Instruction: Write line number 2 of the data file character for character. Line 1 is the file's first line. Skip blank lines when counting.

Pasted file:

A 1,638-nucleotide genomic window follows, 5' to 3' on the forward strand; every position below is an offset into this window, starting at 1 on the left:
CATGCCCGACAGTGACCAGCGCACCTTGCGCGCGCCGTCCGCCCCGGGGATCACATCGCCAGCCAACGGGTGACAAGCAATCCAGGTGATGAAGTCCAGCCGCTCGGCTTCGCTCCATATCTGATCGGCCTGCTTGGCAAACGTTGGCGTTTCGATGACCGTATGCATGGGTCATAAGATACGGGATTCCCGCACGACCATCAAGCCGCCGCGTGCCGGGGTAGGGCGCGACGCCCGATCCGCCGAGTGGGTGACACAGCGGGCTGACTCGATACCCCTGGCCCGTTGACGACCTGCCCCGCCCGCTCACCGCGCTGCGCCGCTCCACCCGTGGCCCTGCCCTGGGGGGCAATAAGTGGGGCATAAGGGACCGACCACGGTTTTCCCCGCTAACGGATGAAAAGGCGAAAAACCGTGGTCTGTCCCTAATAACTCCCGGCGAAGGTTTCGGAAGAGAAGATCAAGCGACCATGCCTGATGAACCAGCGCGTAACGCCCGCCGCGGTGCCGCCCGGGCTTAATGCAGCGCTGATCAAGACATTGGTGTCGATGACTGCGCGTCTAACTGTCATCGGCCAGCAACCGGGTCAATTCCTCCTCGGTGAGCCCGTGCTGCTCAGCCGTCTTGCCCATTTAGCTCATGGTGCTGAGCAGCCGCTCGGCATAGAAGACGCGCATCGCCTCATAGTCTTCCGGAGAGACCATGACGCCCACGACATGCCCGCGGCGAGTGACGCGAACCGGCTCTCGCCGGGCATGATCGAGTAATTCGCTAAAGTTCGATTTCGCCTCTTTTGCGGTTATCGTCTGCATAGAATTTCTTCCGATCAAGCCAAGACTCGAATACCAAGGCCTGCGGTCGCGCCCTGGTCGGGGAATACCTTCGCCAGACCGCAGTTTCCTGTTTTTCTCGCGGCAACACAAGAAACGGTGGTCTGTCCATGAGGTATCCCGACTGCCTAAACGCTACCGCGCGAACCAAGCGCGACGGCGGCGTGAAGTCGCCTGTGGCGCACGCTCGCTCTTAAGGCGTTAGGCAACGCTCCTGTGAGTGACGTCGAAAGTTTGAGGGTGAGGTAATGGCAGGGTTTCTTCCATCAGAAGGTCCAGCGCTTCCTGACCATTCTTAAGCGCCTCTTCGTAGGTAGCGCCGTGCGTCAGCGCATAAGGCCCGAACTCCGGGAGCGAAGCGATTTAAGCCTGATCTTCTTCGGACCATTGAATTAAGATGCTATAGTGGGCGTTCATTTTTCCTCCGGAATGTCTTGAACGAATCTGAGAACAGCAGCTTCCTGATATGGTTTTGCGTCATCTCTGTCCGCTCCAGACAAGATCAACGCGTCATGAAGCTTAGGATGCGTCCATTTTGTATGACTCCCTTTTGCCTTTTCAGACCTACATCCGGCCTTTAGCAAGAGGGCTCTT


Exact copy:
CATGCCCGACAGTGACCAGCGCACCTTGCGCGCGCCGTCCGCCCCGGGGATCACATCGCCAGCCAACGGGTGACAAGCAATCCAGGTGATGAAGTCCAGCCGCTCGGCTTCGCTCCATATCTGATCGGCCTGCTTGGCAAACGTTGGCGTTTCGATGACCGTATGCATGGGTCATAAGATACGGGATTCCCGCACGACCATCAAGCCGCCGCGTGCCGGGGTAGGGCGCGACGCCCGATCCGCCGAGTGGGTGACACAGCGGGCTGACTCGATACCCCTGGCCCGTTGACGACCTGCCCCGCCCGCTCACCGCGCTGCGCCGCTCCACCCGTGGCCCTGCCCTGGGGGGCAATAAGTGGGGCATAAGGGACCGACCACGGTTTTCCCCGCTAACGGATGAAAAGGCGAAAAACCGTGGTCTGTCCCTAATAACTCCCGGCGAAGGTTTCGGAAGAGAAGATCAAGCGACCATGCCTGATGAACCAGCGCGTAACGCCCGCCGCGGTGCCGCCCGGGCTTAATGCAGCGCTGATCAAGACATTGGTGTCGATGACTGCGCGTCTAACTGTCATCGGCCAGCAACCGGGTCAATTCCTCCTCGGTGAGCCCGTGCTGCTCAGCCGTCTTGCCCATTTAGCTCATGGTGCTGAGCAGCCGCTCGGCATAGAAGACGCGCATCGCCTCATAGTCTTCCGGAGAGACCATGACGCCCACGACATGCCCGCGGCGAGTGACGCGAACCGGCTCTCGCCGGGCATGATCGAGTAATTCGCTAAAGTTCGATTTCGCCTCTTTTGCGGTTATCGTCTGCATAGAATTTCTTCCGATCAAGCCAAGACTCGAATACCAAGGCCTGCGGTCGCGCCCTGGTCGGGGAATACCTTCGCCAGACCGCAGTTTCCTGTTTTTCTCGCGGCAACACAAGAAACGGTGGTCTGTCCATGAGGTATCCCGACTGCCTAAACGCTACCGCGCGAACCAAGCGCGACGGCGGCGTGAAGTCGCCTGTGGCGCACGCTCGCTCTTAAGGCGTTAGGCAACGCTCCTGTGAGTGACGTCGAAAGTTTGAGGGTGAGGTAATGGCAGGGTTTCTTCCATCAGAAGGTCCAGCGCTTCCTGACCATTCTTAAGCGCCTCTTCGTAGGTAGCGCCGTGCGTCAGCGCATAAGGCCCGAACTCCGGGAGCGAAGCGATTTAAGCCTGATCTTCTTCGGACCATTGAATTAAGATGCTATAGTGGGCGTTCATTTTTCCTCCGGAATGTCTTGAACGAATCTGAGAACAGCAGCTTCCTGATATGGTTTTGCGTCATCTCTGTCCGCTCCAGACAAGATCAACGCGTCATGAAGCTTAGGATGCGTCCATTTTGTATGACTCCCTTTTGCCTTTTCAGACCTACATCCGGCCTTTAGCAAGAGGGCTCTT